One concern employers may have is the impact of service animals on other employees. Neither employees’ fear of dogs nor allergies may in and of themselves constitute undue hardship. The Job Accommodation Network, a resource sponsored by the Office of Disability Employment Policy at the Department of Labor, has outlined various steps employers can take to balance the needs of employees with service animals and coworkers that may have allergies. For instance, employers can use air purifiers, add cleaning regiments, and provide flexibility to workspace, scheduling, and in-person communication, including arranging for employees to work remotely and holding meetings through video or teleconference.
Employers may also be required to make changes to the workplace that would enable an employee’s use of a service animal. For example, in McDonald v. Department of Environmental Quality, the Montana Supreme Court found that an employer’s duty to make reasonable accommodations under the ADA did not end when it permitted an employee to bring her service animal to the workplace. Instead, the court required the employer to address any barrier that may prevent the employee from effectively using her service animal, including modifying a floor surface that was slippery to the animal, making the animal nervous and reluctant to walk on it.
ADA guidelines impose additional obligations on employees with service animals. One such requirement is the traditional obligation for employees to provide reasonable documentation that they in fact need an accommodation. Specifically, employees may be required to show that their dog has been trained to complete a specific task, which often can be shown by the individual or organization that trained the service animal. If the animal was self-trained, the employer may instead require the employee to demonstrate her need for the service animal. Although the standard for what constitutes adequate documentation is not clear, the EEOC has previously issued determinations criticizing employers’ continued request for “unnecessary and superfluous information in order to act upon” requests for accommodation.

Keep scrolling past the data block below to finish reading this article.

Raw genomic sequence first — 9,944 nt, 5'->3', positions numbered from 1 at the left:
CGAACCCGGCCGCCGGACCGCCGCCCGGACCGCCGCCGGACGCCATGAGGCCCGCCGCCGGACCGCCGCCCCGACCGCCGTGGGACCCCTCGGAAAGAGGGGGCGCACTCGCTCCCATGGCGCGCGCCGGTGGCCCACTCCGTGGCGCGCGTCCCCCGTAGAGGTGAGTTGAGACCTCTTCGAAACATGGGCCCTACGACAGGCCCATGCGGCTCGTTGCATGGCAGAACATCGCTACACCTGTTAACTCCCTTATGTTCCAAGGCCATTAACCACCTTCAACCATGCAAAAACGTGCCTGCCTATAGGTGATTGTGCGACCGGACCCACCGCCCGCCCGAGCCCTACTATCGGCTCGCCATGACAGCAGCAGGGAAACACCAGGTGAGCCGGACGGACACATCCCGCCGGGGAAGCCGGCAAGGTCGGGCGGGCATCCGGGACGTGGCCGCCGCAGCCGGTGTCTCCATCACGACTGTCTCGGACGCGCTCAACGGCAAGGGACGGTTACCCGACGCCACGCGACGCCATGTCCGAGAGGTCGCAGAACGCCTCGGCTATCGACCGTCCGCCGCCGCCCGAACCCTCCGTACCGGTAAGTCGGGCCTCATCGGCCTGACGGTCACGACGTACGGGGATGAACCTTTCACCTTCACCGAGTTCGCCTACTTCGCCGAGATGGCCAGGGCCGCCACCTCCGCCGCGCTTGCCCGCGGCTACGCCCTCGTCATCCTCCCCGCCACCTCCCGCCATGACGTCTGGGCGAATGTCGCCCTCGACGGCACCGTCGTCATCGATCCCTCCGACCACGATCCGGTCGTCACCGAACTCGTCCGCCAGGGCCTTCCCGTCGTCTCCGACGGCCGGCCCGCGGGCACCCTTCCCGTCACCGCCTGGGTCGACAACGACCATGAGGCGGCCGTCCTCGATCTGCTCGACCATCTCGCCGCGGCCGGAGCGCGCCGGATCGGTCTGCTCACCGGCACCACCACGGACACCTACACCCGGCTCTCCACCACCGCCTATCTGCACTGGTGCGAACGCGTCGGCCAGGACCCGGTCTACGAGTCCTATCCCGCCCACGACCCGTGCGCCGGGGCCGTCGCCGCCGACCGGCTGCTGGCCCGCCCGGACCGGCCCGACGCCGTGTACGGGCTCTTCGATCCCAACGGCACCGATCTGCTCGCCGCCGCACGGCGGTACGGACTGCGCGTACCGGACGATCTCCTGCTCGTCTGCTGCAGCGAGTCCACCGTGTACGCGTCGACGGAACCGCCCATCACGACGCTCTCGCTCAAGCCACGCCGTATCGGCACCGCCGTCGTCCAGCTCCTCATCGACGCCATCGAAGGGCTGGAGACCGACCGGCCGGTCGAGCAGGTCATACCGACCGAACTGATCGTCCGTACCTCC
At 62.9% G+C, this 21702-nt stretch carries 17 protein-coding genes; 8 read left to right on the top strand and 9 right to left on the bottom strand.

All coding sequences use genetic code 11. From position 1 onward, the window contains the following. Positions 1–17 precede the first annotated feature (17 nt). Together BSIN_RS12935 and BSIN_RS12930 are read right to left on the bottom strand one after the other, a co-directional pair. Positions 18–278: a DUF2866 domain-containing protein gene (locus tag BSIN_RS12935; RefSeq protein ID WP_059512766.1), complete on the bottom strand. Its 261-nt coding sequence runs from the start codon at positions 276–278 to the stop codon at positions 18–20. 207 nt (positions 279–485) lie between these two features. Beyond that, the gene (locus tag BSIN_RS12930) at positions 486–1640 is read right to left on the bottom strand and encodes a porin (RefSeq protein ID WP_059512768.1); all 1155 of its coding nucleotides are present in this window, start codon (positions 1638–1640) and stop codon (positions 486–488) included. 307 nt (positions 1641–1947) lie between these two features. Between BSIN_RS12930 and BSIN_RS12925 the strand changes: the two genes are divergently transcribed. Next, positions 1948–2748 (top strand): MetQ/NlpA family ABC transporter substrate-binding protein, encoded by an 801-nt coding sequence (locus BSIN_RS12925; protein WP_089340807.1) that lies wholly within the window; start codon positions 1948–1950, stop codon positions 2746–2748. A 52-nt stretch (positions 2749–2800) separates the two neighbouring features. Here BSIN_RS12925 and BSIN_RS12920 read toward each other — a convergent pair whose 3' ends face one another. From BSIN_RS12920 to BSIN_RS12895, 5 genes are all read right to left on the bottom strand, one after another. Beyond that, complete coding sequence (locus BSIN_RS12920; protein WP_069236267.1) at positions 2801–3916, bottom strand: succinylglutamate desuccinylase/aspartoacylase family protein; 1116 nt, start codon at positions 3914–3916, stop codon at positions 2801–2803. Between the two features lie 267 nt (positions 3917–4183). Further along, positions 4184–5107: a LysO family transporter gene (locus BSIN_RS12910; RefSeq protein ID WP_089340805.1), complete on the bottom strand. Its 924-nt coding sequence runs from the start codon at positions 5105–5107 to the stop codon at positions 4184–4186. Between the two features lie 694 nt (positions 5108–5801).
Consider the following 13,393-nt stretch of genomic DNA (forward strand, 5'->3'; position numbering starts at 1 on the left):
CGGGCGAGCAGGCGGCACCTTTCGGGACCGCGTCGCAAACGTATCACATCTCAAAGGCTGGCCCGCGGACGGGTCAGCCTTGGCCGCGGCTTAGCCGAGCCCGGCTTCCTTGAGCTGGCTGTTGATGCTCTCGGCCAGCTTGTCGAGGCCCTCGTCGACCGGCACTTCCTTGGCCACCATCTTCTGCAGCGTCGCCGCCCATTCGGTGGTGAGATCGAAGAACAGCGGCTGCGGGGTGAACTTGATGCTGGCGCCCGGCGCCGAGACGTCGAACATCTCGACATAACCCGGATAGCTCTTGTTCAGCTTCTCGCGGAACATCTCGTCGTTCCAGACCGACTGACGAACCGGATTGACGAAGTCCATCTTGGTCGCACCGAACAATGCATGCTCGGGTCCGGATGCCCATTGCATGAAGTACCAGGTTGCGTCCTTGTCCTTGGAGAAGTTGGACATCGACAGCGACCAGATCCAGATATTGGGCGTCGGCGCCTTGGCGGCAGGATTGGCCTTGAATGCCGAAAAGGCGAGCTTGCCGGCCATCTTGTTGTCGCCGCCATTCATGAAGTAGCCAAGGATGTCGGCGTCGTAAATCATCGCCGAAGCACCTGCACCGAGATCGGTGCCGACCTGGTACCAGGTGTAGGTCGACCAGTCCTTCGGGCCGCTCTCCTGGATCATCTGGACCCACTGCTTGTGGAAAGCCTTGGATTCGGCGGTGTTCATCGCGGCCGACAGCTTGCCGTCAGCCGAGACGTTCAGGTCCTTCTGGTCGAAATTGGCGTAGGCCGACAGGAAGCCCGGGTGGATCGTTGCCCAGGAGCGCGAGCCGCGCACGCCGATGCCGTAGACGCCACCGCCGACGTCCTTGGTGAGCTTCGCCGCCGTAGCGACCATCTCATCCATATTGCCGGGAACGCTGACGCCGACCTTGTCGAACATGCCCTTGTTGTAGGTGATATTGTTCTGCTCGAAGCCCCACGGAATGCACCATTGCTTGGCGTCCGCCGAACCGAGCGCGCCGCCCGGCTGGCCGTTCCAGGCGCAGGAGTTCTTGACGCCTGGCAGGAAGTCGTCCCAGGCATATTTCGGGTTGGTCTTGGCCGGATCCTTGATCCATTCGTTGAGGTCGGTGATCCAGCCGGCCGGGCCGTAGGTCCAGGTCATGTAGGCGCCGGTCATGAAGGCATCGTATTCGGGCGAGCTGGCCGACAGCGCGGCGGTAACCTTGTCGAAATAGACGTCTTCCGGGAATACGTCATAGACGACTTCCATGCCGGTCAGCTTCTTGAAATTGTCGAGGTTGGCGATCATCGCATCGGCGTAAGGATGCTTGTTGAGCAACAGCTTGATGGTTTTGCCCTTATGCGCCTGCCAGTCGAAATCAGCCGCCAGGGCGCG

In addition, employees may be required to show that their service animal can function in their particular workplace without disrupting it. Certain work environments have elements that could excite or confuse a service animal. Although McDonald suggests employers may be obligated to remove barriers that stand in the way of employees’ use of service animals, employees must still ensure that their service animals are trained to not disrupt the workplace.
Employee Mental Health
In a given year, about one in five adults in America experience a mental health issue. Mental health issues not only impact employees’ personal lives, but may also contribute to absenteeism, turnover, and poor work performance. The World Health Organization estimates that mental health problems cause 200 million lost days workdays every year in America, and may cost employers more than $100 billion annually.
Although employer-provided insurance may cover mental health treatment, employees may be reluctant to seek support because of stigmatized attitudes towards those with mental health issues. There are several steps employers can and should take to help destigmatize mental illness among their employees. One such step is allowing service animals in the workplace for individuals whose mental conditions rise to the level of impairments and substantially limit one or more life activity. Mental impairments, unlike physical disabilities, are not outwardly visible, and welcoming service animals is an important way for employers to render mental impairments visible and thereby to destigmatize it. Service animals may provide individuals a safe point to start conversations around their mental health conditions and may encourage those with mental health concerns to admit that they may need professional assistance.